Clippings: Envisioning a Successful Female Presidential Candidate

Kate Zernicki makes some predictions about who, after Senator Clinton, will be the next serious female contender for the Presidency:

That woman will come from the South, or west of the Mississippi. She will be a Democrat who has won in a red state, or a Republican who has emerged from the private sector to run for governor. She will have executive experience, and have served in a job like attorney general, where she will have proven herself to be “a fighter” (a caring one, of course).

She will be young enough to qualify as postfeminist (in the way Senator Barak Obama has come off as postracial), unencumbered by the battles of the past. She will be married with children, but not young children. She will be emphasizing her experience, and wearing, yes, pantsuits.

Zernicki is fairly optomistic about our chances of finding such a candidate:

Certainly, the numbers make it possible. Women make up a quarter of state legislatures and statewide elective executive offices, and 16 percent of the House of Representatives. Eight governors and a record 16 senators are women.

And polls suggest that the country is ready to elect a woman — if not as ready as many people might expect. In December, a Gallup poll found that 86 percent of Americans said they would vote for a well-qualified candidate who was a woman (of course, that percentage has been in the 80s for much of the last three decades). Ninety-three percent said the same of a well-qualified candidate who was black; 93 percent of a Catholic candidate; and 91 percent of a Jewish one.

Others paint a less rosy picture:

“Who would dare to run?” said Karen O’Connor, the director of the Women and Politics Institute at American University. “The media is set up against you, and if you have the money problem to begin with, why would anyone put their families through this, why would anyone put themselves through this?”

For this reason, she said, she doesn’t expect a serious contender anytime soon. “I think it’s going to be generations.”

I don't think either of these viewpoints considers the rapidly changing demographics of the voters. If a democrat is elected president in 5 months, I suspect immigration reform will change electoral math in the west, if not the entire country, especially for racial minorities and women. Senator Clinton has been able to attract significant support from Latino voters, but that's not in keeping with traditional voting models.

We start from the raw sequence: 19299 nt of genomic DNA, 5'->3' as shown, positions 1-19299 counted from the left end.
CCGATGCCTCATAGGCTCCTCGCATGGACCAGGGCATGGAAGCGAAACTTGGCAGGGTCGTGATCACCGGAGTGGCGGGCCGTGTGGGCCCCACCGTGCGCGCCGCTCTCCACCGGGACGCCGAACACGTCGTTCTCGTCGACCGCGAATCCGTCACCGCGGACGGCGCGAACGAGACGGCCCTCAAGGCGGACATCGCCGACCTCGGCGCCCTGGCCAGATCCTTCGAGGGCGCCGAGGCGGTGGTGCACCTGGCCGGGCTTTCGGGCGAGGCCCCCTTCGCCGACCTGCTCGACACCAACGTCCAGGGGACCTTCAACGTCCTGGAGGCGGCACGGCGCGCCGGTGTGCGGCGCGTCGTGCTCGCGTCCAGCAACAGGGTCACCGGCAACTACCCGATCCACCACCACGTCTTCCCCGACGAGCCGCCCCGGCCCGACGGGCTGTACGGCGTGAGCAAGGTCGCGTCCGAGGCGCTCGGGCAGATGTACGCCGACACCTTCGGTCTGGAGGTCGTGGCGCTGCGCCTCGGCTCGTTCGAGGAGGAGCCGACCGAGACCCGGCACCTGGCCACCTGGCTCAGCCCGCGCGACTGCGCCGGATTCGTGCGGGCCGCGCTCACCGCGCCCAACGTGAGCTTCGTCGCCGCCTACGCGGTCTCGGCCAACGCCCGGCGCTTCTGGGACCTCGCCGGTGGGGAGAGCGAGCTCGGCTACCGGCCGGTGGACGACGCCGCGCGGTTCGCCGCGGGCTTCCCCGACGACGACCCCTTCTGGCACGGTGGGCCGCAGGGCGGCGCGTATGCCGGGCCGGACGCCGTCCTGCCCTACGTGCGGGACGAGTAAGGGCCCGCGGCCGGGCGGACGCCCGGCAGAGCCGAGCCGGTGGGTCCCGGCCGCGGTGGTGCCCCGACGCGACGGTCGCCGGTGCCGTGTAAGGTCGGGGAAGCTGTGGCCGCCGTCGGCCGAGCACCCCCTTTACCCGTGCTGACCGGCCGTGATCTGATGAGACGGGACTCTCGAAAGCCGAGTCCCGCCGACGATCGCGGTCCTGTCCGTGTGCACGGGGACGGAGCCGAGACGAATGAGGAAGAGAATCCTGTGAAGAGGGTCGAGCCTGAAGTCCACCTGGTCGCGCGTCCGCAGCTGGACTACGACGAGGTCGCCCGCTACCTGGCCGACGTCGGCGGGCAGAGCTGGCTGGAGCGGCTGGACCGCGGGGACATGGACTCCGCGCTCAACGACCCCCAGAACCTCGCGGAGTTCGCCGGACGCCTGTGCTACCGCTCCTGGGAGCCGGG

Whatever you think about Senator Clinton's successes and failures, their impact on those who seek to follow in her footsteps, and the chances of any other woman getting this close to the presidency - check out the article's accompanying graphic. The author thinks there's fertile breeding ground in state legislatures; I think there's a lot of men.





Jessie, can you fix the last link? It's broken, and I was curious to see which image you meant. Thanks for posting this piece!


The link should take you to the graphic that goes with the article. Hope this works - but if not you can access the image straight from the article as well (map on the left hand side of the screen).


Wow, yeah—that NYT map looks colorful with the range of shades from light gray to very, very dark red—and so I instantly thought, ooh, the wide color range means there are some states there with <i>lots</i> of female legislators. But then I read the key… and found out that the darkest colored states topped out at about 30% female legislators. Not so impressive.


So the Brookings Institute took a look at the numbers and surveyed 3,700 lawyers, business leaders, and prominent civil servants and concluded that women lack the necessary ambition to pursue elected office. I don't have to explain why this conclusion is subject to some pretty obvious critiques, because Ann Friedman and echidne already have.